Paddle Pathways – Get to know K2 Olympic champion Jean van der Westhuyzen

When he set out to try kayaking as a school sport around 2007, Tokyo Olympic gold medalist Jean van der Westhuyzen did not see himself as a future Olympic champion. In fact, he didn’t even know paddling was an Olympic sport.

“I played rugby, cricket, hockey, all the standard school sports,” said van der Westhuyzen. “Kayaking was also an option and I thought it looked pretty cool. It was something a little bit different, so I gave it a go and really loved it.

“I didn’t have the idea that I would go to the Games at all. When I first started it was around the time of the Beijing Games – that’s when I realised that kayaking actually was an Olympic sport and that was something I could actually strive for. It was really exciting, but I think when you’re so young, you’re doing it for fun, really. I had no idea of what lay ahead of me. But I still do it for fun!”

Alongside K2 teammate Tom Green, van der Westhuyzen flew under the radar leading up to the Tokyo Olympic Games in 2021, before bursting onto the international scene to win gold on debut.

“Tokyo was such a special event, but it had its ups and down,” confessed the 25-year-old. 

“I think everybody now looks at the success of the K2, but we also had some bad failures prior to that, in the K1. 

“But it was such a special team leading into Tokyo. We knew we were in really good hands and if we did what we had to do and laid down our best performance on the day, that we might be in for a shot. 

“We were really lucky that it went our way and we had a great couple of races in the K2 that ended up leading to an Olympic Gold.”  

The K2 Olympic Champion now has a special teammate in the Australian squad, sharing his preparation journey towards the 2024 Olympic Games in Paris. At 20 years of age, Jean’s brother Pierre van der Westhuyzen is one of the youngest members of the Australian men’s sprint kayaking squad.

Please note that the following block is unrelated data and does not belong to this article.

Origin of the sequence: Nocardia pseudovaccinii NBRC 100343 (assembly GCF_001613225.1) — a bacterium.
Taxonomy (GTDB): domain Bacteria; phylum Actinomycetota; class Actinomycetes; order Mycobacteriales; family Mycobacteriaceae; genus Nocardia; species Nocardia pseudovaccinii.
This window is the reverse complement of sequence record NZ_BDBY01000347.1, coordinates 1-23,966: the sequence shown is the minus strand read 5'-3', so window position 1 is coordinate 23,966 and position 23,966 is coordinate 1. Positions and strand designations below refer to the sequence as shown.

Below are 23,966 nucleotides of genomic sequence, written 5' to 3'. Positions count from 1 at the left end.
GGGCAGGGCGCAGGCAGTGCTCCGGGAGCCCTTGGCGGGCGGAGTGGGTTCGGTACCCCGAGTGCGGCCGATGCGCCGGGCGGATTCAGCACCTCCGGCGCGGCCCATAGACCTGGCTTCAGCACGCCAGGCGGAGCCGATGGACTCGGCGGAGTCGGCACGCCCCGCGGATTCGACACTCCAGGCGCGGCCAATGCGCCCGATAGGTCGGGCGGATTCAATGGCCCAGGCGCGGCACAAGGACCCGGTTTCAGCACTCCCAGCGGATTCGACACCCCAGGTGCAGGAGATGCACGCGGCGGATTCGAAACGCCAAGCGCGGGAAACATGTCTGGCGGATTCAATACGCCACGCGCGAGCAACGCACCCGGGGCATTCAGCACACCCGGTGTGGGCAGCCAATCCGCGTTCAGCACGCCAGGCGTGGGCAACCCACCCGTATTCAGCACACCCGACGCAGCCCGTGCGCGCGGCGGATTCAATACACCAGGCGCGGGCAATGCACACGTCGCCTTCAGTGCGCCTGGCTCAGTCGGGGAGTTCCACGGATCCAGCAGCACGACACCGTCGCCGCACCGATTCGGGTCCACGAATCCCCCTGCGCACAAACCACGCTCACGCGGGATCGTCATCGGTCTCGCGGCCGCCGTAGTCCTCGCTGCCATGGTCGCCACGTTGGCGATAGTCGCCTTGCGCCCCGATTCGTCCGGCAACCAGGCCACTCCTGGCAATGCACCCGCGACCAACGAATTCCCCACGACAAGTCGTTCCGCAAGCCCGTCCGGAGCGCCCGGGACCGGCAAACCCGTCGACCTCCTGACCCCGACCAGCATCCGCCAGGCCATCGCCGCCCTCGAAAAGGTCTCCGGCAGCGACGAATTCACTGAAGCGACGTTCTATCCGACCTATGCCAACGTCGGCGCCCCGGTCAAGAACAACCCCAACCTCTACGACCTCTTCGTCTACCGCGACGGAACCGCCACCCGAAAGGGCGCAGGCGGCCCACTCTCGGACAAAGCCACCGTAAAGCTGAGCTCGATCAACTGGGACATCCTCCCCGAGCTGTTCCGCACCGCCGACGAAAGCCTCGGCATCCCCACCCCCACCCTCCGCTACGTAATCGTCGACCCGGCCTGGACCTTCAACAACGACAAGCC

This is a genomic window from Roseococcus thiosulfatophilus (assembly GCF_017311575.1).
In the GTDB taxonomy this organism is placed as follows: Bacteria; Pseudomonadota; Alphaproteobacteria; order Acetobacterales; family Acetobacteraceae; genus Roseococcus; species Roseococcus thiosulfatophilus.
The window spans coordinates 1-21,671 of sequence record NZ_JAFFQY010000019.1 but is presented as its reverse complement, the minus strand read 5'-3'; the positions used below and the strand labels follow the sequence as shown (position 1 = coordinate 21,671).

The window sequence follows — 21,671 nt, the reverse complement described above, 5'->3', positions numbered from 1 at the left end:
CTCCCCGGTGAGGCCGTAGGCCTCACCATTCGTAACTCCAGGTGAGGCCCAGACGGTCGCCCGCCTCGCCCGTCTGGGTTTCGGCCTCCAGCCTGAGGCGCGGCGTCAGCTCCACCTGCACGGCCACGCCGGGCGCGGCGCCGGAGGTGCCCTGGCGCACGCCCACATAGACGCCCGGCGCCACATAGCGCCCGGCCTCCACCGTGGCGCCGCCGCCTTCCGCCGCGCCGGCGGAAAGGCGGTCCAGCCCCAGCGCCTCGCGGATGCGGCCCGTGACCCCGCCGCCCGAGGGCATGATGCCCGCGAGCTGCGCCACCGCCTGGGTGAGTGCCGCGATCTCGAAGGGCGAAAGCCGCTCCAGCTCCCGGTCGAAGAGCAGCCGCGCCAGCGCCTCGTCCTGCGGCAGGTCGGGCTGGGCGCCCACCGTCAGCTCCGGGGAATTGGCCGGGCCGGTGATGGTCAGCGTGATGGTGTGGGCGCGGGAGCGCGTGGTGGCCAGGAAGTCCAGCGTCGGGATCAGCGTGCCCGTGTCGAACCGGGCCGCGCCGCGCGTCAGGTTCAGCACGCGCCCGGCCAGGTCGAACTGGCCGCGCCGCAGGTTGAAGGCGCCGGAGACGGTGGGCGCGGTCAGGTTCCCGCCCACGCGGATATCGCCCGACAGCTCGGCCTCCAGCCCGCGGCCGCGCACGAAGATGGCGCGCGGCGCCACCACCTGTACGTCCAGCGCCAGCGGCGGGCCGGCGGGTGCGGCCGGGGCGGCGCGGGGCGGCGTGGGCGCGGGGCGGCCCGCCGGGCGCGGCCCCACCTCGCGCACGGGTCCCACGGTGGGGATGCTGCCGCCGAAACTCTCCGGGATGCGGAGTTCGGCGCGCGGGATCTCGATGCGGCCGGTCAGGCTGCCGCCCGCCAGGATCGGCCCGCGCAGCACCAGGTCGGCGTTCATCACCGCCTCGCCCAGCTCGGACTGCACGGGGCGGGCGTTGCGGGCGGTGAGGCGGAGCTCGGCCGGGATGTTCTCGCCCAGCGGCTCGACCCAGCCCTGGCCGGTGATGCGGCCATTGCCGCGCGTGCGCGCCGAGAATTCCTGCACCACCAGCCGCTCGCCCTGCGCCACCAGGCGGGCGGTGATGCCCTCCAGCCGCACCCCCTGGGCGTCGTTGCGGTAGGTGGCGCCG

“It’s awesome to have a brother in the squad, sharing the experience of going overseas, of racing together. Being able to see him have his own journey and create his own career has been really special and I am excited to see where the next years take us.”

The next stop is of course Paris, where in just six months time Jean hopes to represent his country again, adding that if selected this Olympic experience would be much different to the first time around.

“[Before Tokyo] I had no idea of how big the Olympic Games are, the pressure you feel and just the magnitude of the event.

“I’ll take those experiences into the next Games, where I want to go knowing that I am preparing at my absolute best. I want to train hard and I want to enjoy it as well, have fun with my mates and race as hard as I can,” he said. 

“It’s really motivating to go out there and race for your country. And it’s not just the day of the race, it’s also the days, weeks and months of preparations leading out to those competitions. Knowing that you have the opportunity to represent not only your country, but also your teammates, your family – it’s a huge honour.”

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